Richard Gere: My wife said no, absolutely not.
Carey Lowell: I didn’t exactly say no.
Gere: Yes, you did.
Lowell: Richard has what his mother calls an edifice complex. He has to build and improve on what he sees.
Gere: When I first moved to Bedford, I would go riding with a group of guys on trails that went behind this old, decrepit building. It was such a melancholy feeling to watch this piece of history just falling apart, and so I thought, wouldn’t it be great to open a fantastic, casual hotel and restaurant there, someplace we could ride to?
Lowell: We love this removed place that’s still only an hour north of New York City.
Gere: I hate to say this, but we can walk around our house naked and it doesn’t matter. No one can see us. It’s quiet and very natural, and the seasons are distinct.
Lowell: The animals are happy. We have horses, a dog, and two cats. We see foxes, coyotes, lots of white-tailed deer. There’s something wild about Bedford that drew me in.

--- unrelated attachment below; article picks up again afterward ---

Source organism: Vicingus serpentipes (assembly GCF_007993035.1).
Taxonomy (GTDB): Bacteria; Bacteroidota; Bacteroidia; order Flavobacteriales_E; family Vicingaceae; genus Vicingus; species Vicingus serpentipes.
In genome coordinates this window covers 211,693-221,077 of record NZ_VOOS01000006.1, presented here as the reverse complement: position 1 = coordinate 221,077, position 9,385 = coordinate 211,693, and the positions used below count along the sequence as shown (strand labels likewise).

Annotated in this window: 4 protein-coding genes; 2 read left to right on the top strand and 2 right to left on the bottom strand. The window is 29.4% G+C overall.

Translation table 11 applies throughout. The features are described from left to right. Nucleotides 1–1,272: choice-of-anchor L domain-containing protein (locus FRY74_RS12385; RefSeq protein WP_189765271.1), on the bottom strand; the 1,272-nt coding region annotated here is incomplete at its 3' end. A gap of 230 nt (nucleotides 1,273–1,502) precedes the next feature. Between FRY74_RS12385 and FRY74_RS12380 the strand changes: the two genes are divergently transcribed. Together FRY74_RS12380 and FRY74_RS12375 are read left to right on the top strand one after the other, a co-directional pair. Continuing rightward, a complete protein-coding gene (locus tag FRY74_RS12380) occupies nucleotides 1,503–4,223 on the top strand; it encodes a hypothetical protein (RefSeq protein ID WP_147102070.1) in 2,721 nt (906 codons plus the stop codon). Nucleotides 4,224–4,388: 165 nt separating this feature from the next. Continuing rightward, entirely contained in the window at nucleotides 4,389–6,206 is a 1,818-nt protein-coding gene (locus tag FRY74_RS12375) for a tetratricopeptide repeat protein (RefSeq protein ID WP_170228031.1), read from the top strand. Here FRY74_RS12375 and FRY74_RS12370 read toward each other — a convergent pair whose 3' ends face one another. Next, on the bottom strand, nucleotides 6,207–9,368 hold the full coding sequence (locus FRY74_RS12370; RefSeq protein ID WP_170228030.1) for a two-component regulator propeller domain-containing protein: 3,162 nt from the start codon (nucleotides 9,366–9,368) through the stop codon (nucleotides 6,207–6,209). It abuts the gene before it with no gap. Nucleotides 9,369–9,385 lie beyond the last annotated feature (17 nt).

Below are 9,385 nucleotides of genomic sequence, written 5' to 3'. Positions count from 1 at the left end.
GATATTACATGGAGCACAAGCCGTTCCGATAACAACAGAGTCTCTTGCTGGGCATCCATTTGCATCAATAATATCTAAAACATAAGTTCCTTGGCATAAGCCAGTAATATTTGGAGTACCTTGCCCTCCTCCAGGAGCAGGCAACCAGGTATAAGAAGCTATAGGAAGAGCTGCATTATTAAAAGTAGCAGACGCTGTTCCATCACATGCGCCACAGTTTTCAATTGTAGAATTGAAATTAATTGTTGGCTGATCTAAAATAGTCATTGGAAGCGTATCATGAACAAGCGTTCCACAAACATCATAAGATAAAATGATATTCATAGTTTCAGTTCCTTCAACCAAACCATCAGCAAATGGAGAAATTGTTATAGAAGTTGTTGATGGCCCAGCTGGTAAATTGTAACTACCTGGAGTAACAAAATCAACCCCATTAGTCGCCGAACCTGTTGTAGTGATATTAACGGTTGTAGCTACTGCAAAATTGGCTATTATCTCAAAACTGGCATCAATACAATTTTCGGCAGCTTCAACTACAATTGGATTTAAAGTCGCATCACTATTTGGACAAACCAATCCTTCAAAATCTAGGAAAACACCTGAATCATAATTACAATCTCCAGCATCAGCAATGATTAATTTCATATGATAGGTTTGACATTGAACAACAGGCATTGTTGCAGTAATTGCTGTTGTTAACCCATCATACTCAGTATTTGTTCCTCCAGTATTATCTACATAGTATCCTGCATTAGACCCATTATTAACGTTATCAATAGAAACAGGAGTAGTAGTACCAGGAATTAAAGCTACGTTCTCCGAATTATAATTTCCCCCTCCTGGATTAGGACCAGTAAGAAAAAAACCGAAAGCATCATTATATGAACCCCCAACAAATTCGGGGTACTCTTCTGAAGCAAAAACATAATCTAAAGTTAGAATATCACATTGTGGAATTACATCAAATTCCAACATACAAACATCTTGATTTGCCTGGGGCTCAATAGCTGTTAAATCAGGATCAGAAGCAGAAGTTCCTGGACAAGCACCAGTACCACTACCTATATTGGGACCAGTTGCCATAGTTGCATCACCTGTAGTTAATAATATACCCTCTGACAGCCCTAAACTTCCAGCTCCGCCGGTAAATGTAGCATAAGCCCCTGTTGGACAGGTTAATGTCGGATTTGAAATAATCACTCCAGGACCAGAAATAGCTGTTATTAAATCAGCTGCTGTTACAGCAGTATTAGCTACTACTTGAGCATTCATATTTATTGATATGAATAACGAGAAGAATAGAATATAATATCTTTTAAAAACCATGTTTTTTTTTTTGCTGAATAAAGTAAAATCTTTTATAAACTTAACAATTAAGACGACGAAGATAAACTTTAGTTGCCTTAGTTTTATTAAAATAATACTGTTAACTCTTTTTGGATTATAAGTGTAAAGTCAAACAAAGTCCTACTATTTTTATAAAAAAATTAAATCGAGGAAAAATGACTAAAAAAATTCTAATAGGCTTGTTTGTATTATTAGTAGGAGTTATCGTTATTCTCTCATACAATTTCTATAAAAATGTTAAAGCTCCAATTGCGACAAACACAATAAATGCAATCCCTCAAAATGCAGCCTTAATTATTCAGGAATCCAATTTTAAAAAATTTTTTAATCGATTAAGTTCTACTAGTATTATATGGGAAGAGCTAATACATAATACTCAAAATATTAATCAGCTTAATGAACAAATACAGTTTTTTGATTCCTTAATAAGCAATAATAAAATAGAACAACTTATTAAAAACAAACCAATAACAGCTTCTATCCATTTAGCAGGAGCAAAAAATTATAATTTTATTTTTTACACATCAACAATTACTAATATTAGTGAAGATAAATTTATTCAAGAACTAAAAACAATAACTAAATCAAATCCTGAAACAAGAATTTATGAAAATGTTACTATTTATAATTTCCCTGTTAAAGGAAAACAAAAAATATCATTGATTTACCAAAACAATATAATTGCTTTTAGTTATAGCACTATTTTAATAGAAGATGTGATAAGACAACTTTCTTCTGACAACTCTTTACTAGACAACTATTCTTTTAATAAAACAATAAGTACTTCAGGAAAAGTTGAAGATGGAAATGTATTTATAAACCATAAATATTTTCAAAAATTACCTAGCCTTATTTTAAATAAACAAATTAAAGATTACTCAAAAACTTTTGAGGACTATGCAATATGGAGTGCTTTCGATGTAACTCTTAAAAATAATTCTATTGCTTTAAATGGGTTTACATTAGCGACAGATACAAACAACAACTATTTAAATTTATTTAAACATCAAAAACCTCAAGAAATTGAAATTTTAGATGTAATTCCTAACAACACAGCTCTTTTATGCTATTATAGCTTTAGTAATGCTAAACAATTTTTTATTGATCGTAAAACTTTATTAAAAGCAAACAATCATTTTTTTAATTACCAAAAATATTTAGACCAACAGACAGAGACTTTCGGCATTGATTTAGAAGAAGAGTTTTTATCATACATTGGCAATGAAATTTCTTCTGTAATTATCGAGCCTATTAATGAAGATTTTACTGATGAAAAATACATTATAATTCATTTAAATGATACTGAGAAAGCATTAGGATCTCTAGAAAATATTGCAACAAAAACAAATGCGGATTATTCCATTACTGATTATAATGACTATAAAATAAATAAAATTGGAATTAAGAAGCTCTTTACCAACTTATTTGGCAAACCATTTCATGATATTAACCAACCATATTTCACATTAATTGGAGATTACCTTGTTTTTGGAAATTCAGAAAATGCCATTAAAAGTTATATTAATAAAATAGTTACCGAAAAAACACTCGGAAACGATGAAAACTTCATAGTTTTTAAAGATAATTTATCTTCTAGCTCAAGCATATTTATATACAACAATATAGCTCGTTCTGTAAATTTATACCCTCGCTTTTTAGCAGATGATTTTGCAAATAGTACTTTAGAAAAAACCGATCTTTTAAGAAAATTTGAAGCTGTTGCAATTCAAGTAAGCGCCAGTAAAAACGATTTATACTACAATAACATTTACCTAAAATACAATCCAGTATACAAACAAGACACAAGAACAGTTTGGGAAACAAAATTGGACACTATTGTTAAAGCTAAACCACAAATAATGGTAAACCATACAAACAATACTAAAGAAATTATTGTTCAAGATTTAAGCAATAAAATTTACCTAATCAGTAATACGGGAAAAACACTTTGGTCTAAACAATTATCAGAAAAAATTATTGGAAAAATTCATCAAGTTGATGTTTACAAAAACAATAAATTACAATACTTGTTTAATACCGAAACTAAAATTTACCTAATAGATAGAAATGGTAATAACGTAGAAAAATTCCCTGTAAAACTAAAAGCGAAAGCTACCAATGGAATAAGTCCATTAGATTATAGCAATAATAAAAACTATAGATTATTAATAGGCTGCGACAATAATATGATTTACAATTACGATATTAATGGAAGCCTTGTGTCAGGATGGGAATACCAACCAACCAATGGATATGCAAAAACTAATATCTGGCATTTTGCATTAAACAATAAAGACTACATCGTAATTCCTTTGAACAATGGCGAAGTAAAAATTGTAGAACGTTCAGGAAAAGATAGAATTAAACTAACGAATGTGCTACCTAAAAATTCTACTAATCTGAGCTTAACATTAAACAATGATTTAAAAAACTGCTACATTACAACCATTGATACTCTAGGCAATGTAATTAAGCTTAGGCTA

Gere: But the people in the area needed somewhere to gather. So we opened the eight-room Bedford Post Inn and its two restaurants, in an 18th-century stone building that’s connected to a beautiful old barn.
Lowell: Richard has a thing for old barns. The building dates to 1762, though after we bought it, stripped it down, and saw the beams, we thought it might be even earlier. And we knew the place could always be more. Now it’s also the setting of a yoga studio and a meditation center.
Gere: My father grew up on a dairy farm. So the refurbishing of the barn, the re-souling of it—I love the idea that we’ve created a space with great acoustics, where concerts can happen, and events for local charities—it’s a true coming together of many of my passions.
Lowell: It’s just the beginning. Like any great relationship, it has to grow organically, in all kinds of directions.